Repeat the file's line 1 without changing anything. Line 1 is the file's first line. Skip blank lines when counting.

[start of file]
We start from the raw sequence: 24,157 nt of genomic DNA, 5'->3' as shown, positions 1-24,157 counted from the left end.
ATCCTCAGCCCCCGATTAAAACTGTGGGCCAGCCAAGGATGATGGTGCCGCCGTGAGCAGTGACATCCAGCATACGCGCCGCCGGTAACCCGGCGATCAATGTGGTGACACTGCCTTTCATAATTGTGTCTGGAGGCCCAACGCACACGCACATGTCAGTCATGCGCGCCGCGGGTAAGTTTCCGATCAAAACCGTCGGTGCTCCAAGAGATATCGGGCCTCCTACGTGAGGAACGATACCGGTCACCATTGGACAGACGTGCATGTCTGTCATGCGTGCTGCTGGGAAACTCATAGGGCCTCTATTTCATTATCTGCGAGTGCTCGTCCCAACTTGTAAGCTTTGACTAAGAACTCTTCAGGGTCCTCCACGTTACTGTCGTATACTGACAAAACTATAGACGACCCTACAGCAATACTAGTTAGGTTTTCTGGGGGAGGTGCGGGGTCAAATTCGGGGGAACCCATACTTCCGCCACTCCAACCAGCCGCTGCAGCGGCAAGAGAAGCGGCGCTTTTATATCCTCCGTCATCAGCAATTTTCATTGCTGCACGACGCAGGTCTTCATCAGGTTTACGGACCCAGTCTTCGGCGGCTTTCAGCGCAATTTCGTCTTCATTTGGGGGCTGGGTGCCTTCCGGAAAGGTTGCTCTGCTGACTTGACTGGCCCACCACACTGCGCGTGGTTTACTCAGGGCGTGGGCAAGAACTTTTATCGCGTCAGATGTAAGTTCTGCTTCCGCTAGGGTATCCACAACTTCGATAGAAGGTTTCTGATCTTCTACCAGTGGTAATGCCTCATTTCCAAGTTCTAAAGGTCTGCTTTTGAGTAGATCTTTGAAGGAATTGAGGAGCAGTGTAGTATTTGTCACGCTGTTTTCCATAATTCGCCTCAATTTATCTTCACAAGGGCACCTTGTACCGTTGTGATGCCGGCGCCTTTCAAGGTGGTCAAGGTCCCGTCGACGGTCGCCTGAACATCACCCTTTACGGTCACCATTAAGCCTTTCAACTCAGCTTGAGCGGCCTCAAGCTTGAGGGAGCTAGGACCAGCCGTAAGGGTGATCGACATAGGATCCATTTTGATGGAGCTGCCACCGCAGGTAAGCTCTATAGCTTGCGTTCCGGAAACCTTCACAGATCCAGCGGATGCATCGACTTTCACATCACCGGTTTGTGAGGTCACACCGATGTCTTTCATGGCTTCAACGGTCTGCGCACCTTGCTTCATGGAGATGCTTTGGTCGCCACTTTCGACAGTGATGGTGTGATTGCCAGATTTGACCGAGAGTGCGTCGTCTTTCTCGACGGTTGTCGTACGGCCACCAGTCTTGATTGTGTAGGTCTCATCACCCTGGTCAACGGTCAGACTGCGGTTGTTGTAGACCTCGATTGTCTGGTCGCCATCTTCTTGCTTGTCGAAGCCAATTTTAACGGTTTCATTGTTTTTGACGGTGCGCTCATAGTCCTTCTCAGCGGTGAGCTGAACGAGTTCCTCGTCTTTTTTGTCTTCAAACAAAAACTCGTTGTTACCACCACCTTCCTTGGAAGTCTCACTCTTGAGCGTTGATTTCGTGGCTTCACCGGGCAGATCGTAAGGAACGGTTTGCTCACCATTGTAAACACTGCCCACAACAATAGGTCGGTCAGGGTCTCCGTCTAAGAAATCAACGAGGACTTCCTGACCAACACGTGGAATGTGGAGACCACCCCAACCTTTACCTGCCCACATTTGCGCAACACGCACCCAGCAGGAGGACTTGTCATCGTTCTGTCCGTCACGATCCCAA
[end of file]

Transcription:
We start from the raw sequence: 24,157 nt of genomic DNA, 5'->3' as shown, positions 1-24,157 counted from the left end.